Anne Squared

Life filtered through the lens of an INTJ, Mom, and healthcare professional.

13/9/2013 – Emigration (of a Ghost)


Copyright – Jan Wayne Fields

Not all arrive. A rosemaled trunk is symbolic of my emigrant Norwegian family with their ill teen-age daughter. She didn’t fear death, but burial at sea. The chest became her casket until sharks harassed the boat. She was found – burial at sea.

The trunk stayed in the family; so has the child, wandering the home of every family member who has her last dry bed.

Hindsight: an independent international adoption, 2 weeks’ notice, six key people with a variation of the name Mary. Mara – Norwegian for Mary. No, she didn’t look like a “Katherine.” Mara was finally coming home.

100 words.


Miss Mara

Links of interest:

Rosemaled Norwegian Immigrant Trunk 

Movable Ghosts

To read other stories,  Rochelle sponsors the challenge. You can find her entry at the link, and other participants at the blue frog InLinkz logo – which I have not figured out how to put in yet….

Categories: Challenges

Tags: , , , , , ,

15 replies

  1. Great piece here.
    AnElephant loves a god ghost story!

  2. I like Ghost Stories… this one was interesting. I have never heard the word ‘rosemaled’… I’m looking it up and may use it. I like it, Anne2.

    • I just did… I like that type of art. I will be using it someday. Maybe for Ethel and Cheryl.

    • Thanks, I am glad you liked it. I will have to write more of them – I grew up with them, so never knew differently 🙂
      I put a link at the bottom of the blog for an example of a rosemaled trunk. Even doubled checked the spelling – rosemaling is a popular painting method – decoration – in Norway and I believe the other Scandinavian countries. (From what I recall of my time as a clerk in a Scandinavian gift shop as a teenager.) Not just a Norwegian form of decoration.

  3. I love the route you took with that image. I enjoy the dark theme.

    By the way, hope you got my email. 🙂

  4. Dear Ann,

    A ghostly tale that left me a bit perplexed. Nice imagery.



    • I am sure I left something out – but since I know the stories so well, I make the leap in logic…
      Can you help me out with what is perplexing?

      • Dear Ann,

        It seems there are two separate stories here. I’d like to have seen more about the ghost of the daughter. It feels to me like it should be her story. Also I didn’t know the significance of the dry bed. I’m guessing that Katherine was the daughter who died. The adoption story, while nice, took me out of the first story. 100 words is a slicing and dicing proposition where less is more.

        It takes practice, but I’ve found it a worthy endeavor that has helped me in writing my longer pieces. I often start with many more words and then decide which ones tell the story best. Adverbs…ly…words are usually the first to go. The other things I ask myself is, “Did I repeat myself?” Can two sentences be condensed into one?

        I hope this helps. And than you for asking. I hesitate to offer constructive crit when I don’t know if it’s welcome or not.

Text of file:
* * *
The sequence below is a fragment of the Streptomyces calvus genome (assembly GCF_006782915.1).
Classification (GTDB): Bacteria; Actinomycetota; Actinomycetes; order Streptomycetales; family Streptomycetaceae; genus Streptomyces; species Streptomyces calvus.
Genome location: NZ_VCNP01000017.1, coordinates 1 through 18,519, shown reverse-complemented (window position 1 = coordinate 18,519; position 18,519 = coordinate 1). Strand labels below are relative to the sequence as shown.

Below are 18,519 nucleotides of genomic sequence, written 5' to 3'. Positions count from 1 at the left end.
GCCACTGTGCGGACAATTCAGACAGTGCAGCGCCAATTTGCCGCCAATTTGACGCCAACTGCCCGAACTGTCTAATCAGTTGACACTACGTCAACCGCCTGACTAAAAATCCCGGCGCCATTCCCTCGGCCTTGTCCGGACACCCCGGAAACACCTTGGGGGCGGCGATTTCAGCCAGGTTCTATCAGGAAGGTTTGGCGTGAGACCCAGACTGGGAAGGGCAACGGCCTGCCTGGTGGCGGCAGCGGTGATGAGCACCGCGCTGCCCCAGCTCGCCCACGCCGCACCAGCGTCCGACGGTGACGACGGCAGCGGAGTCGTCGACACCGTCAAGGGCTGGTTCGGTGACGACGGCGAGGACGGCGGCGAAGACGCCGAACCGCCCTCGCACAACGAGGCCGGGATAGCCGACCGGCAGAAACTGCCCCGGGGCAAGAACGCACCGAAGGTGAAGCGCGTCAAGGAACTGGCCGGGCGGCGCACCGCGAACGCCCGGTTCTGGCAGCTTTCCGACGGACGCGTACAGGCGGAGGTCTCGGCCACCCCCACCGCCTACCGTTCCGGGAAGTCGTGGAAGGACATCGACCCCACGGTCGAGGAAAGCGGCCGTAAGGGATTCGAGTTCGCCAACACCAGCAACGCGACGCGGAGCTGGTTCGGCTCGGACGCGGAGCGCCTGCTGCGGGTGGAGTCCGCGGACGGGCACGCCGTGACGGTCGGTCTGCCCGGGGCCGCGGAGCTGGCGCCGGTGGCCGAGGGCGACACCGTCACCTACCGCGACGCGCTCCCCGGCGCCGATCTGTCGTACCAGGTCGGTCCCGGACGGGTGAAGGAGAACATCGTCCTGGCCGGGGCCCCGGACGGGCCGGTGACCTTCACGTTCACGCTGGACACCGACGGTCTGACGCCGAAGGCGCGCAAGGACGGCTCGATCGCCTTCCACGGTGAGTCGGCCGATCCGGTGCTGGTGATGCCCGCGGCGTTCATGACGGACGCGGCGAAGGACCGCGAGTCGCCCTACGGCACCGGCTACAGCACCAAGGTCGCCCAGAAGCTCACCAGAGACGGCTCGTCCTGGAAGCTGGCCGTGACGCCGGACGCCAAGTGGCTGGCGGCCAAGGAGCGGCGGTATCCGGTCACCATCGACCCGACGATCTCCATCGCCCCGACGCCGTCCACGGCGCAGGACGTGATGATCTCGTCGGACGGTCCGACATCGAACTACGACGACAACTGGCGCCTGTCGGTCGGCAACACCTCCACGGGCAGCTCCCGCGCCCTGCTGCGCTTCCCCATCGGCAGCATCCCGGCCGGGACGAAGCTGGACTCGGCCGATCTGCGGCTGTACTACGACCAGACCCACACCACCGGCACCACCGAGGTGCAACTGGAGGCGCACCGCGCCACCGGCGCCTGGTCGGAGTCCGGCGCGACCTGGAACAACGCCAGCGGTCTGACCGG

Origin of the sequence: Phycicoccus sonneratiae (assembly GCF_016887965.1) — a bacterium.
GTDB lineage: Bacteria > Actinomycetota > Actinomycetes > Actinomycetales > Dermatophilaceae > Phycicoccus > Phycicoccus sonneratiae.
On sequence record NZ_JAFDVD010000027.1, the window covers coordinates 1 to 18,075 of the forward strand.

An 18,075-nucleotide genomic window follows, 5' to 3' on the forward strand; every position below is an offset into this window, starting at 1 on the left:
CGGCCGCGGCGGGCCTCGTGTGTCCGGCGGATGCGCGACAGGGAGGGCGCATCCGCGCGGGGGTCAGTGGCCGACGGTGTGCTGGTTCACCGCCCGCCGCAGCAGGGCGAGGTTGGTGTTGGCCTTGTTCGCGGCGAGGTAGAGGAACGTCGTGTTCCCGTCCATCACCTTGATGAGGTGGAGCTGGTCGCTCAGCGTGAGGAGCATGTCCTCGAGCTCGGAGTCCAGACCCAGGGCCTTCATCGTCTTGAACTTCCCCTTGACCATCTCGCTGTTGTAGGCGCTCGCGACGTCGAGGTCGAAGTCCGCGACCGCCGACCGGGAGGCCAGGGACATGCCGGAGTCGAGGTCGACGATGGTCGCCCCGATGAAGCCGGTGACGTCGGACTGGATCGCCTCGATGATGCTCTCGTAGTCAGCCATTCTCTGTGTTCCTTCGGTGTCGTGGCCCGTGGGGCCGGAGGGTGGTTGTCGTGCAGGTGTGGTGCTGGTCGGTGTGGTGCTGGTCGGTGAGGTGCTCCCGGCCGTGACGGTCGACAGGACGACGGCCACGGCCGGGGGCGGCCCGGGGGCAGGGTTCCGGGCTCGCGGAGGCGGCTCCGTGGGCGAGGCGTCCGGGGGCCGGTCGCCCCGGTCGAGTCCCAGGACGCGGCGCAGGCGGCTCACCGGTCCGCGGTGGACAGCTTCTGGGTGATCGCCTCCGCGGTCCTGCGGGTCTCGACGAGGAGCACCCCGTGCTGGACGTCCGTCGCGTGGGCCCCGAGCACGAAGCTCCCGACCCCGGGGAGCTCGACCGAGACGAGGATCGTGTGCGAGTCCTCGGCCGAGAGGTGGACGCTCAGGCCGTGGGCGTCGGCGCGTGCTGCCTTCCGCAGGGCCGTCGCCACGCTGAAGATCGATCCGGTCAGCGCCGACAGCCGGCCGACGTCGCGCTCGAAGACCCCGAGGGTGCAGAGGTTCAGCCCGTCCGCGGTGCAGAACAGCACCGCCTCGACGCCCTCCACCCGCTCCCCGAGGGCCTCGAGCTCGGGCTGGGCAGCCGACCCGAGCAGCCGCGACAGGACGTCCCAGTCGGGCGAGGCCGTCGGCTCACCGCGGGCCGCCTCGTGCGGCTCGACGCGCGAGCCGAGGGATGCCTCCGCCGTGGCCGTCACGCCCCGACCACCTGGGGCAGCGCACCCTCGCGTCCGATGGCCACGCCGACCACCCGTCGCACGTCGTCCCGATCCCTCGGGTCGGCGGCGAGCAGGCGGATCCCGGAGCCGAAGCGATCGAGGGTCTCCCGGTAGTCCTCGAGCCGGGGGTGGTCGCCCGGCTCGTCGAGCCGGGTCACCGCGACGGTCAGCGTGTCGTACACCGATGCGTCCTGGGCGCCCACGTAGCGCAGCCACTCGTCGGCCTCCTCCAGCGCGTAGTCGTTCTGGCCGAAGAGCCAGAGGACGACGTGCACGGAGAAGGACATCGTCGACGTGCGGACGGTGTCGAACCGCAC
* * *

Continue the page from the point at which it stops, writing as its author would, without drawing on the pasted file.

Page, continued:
• I appreciate the feedback – I am learning with these challenges. I spent a semester doing similar exercises summarizing medical and research articles (into their abstracts) and the word count was small each week.
          I will take a look at my writing with your feedback and rework it for practice. Thank you!
          To clarify – the “dry bed” was the rosemaled chest – the place her family hid the her body after her death, her last resting place prior to being buried at sea – her greatest fear – greater than dying.
          The young woman who died was Mara Jacobson (there was a different Norwegian name that was changed at immigration to Jacobson since the Norwegian name had letters not in the alphabet. Mara was part of our family – I don’t remember I time that chest and other items of her family were not in our home.
          I didn’t intentionally name our daughter after the family ghost. I was planning an adoption in one country, an opportunity presented itself a year before we expected a baby – in another country. Long story short, a lot of people had to hustle to make it happen and they all had “Mary” in their name. I got my baby girl – and she didn’t look like the name we picked out. And her birth name was so unsuited, I called her “little one” for two weeks. One day it came to me she looked like a “Mara” – and it fit in nicely with the “Marys” who helped make the adoption possible on short notice. And, I explained to my husband over the phone, it is a family name. It will give her a tie to her new family and we will use her given name as her middle name, for heritage. (Mara and I were in her birth country for a long time to complete the adoption. I wasn’t going to wait indefinitely to name her.)
          As the only adopted grandchild of cousins, she is the only one interested in family heritage – and my mom is telling her all the stories I heard as a child.
          After a stay with Grandma a few years ago, she came home and said “What, you named me after a ghost?! A dead ghost?!” Me: “Is there any other kind?” And I explained the intent.
          So, now my essay is 5000 words 🙂 but I hope the gaps are filled in.
          I am not sure if Norway Mara still paces my parents home, or if she has joined forces with my Mara to vitalize the girl. … a now health, 5′ 90 lb energizer bunny with supercharged batteries. 🙂

          Again, thank you for your critique. It was probably too much to put into one story. I am writing my blog to improve, and welcome input.

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